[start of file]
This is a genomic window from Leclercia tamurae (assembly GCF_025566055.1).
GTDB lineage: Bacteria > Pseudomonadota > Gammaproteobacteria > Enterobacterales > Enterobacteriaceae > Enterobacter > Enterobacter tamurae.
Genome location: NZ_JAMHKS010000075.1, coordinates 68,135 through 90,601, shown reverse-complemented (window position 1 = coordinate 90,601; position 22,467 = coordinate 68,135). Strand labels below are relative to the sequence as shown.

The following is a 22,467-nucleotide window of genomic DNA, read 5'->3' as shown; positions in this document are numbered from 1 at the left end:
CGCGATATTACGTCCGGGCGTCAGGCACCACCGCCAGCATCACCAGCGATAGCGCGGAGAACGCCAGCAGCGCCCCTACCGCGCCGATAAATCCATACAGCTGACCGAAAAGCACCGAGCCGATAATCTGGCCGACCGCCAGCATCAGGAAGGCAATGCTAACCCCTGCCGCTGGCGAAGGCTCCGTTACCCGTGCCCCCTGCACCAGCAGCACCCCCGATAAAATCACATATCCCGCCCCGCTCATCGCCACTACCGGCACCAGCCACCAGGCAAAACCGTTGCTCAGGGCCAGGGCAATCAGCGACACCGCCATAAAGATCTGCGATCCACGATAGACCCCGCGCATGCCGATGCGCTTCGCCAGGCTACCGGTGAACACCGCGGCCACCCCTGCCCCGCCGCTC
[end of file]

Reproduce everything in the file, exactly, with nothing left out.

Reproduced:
This is a genomic window from Leclercia tamurae (assembly GCF_025566055.1).
GTDB lineage: Bacteria > Pseudomonadota > Gammaproteobacteria > Enterobacterales > Enterobacteriaceae > Enterobacter > Enterobacter tamurae.
Genome location: NZ_JAMHKS010000075.1, coordinates 68,135 through 90,601, shown reverse-complemented (window position 1 = coordinate 90,601; position 22,467 = coordinate 68,135). Strand labels below are relative to the sequence as shown.

The following is a 22,467-nucleotide window of genomic DNA, read 5'->3' as shown; positions in this document are numbered from 1 at the left end:
CGCGATATTACGTCCGGGCGTCAGGCACCACCGCCAGCATCACCAGCGATAGCGCGGAGAACGCCAGCAGCGCCCCTACCGCGCCGATAAATCCATACAGCTGACCGAAAAGCACCGAGCCGATAATCTGGCCGACCGCCAGCATCAGGAAGGCAATGCTAACCCCTGCCGCTGGCGAAGGCTCCGTTACCCGTGCCCCCTGCACCAGCAGCACCCCCGATAAAATCACATATCCCGCCCCGCTCATCGCCACTACCGGCACCAGCCACCAGGCAAAACCGTTGCTCAGGGCCAGGGCAATCAGCGACACCGCCATAAAGATCTGCGATCCACGATAGACCCCGCGCATGCCGATGCGCTTCGCCAGGCTACCGGTGAACACCGCGGCCACCCCTGCCCCGCCGCTC